Town council wants clarification on a proposed recording policy framework submitted by administration.
The intent of having a recording policy stems from the need for clarity, explained CAO Albert Flootman Tuesday, June 14 during the regular meeting. In preparing minutes, the recording will help the recording secretary ensure accuracy, he added.
The policy is required to detail how, and for how long, the recordings are stored; in this case 30 days unless a request is made otherwise under the Freedom of Information and Protection of Privacy is made.
“What this policy does is ensure we stand on the right side of the law in terms of retention,” explained Flootman.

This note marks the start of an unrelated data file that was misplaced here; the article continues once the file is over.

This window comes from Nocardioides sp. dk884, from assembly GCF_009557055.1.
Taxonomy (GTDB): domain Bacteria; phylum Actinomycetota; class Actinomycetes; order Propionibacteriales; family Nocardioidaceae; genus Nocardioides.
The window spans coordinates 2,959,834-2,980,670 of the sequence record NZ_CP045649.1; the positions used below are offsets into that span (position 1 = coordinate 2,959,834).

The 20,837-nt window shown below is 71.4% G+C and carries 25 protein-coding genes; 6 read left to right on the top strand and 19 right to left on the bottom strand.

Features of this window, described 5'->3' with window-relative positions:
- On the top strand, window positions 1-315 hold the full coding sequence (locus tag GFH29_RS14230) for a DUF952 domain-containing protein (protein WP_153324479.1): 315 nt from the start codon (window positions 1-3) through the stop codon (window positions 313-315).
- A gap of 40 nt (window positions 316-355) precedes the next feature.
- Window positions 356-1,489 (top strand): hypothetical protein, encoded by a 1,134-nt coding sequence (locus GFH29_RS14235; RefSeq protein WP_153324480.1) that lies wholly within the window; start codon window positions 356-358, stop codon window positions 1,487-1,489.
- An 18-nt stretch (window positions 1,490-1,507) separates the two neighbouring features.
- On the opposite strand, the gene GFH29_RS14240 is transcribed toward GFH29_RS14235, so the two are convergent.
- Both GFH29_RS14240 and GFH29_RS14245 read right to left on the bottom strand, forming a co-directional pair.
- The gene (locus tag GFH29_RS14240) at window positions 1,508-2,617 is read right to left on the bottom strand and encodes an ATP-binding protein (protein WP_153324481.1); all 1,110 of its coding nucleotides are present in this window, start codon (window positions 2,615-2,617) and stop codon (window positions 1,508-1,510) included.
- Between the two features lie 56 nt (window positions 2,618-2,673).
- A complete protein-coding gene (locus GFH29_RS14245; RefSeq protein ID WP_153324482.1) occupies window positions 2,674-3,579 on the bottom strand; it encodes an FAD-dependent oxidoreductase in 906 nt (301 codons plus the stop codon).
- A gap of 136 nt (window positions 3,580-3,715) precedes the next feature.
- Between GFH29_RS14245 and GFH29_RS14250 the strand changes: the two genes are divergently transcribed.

As a recording is considered impermanent, 30 days was deemed a reasonable length of time to hold the information. The draft also provides guidance on access for town staff and councillors, as well as to the chair of the council meeting who has the authority to terminate recordings.
Termination of recordings could be due to public disturbance or suspension of the meeting, exclusion of public and press or other reason agreed by council. Recording would not be allowed during in-camera discussions.
Determining what an acceptable device is for recording is unclear and Coun. Marc Yaworski suggested the town may be setting itself up for liability if there isn’t a sufficient recording device to capture speakers in the gallery.
Flootman suggested the policy is intended only to allow for recording. “I would consider this policy to be permissive, not obligatory.”
The request was tabled pending further clarification.